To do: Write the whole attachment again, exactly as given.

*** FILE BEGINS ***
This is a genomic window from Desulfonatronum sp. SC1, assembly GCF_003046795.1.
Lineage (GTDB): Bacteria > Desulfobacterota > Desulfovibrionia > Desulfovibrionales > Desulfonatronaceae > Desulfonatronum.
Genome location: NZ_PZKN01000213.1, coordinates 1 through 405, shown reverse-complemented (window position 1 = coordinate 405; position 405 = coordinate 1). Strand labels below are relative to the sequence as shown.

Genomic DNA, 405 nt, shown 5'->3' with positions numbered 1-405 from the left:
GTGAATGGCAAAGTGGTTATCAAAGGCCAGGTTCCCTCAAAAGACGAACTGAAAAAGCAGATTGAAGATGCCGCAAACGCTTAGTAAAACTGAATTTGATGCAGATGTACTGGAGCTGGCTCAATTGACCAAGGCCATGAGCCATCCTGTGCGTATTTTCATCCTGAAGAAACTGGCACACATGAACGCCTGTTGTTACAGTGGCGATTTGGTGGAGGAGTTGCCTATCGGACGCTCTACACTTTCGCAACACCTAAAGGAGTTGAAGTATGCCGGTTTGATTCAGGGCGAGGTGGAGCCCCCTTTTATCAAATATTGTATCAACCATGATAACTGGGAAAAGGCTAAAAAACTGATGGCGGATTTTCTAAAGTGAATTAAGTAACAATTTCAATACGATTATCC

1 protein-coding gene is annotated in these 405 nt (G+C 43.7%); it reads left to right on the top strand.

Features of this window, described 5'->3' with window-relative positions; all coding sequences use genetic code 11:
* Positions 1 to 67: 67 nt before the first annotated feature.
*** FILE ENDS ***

This is a genomic window from Desulfonatronum sp. SC1, assembly GCF_003046795.1.
Lineage (GTDB): Bacteria > Desulfobacterota > Desulfovibrionia > Desulfovibrionales > Desulfonatronaceae > Desulfonatronum.
Genome location: NZ_PZKN01000213.1, coordinates 1 through 405, shown reverse-complemented (window position 1 = coordinate 405; position 405 = coordinate 1). Strand labels below are relative to the sequence as shown.

Genomic DNA, 405 nt, shown 5'->3' with positions numbered 1-405 from the left:
GTGAATGGCAAAGTGGTTATCAAAGGCCAGGTTCCCTCAAAAGACGAACTGAAAAAGCAGATTGAAGATGCCGCAAACGCTTAGTAAAACTGAATTTGATGCAGATGTACTGGAGCTGGCTCAATTGACCAAGGCCATGAGCCATCCTGTGCGTATTTTCATCCTGAAGAAACTGGCACACATGAACGCCTGTTGTTACAGTGGCGATTTGGTGGAGGAGTTGCCTATCGGACGCTCTACACTTTCGCAACACCTAAAGGAGTTGAAGTATGCCGGTTTGATTCAGGGCGAGGTGGAGCCCCCTTTTATCAAATATTGTATCAACCATGATAACTGGGAAAAGGCTAAAAAACTGATGGCGGATTTTCTAAAGTGAATTAAGTAACAATTTCAATACGATTATCC

1 protein-coding gene is annotated in these 405 nt (G+C 43.7%); it reads left to right on the top strand.

Features of this window, described 5'->3' with window-relative positions; all coding sequences use genetic code 11:
* Positions 1 to 67: 67 nt before the first annotated feature.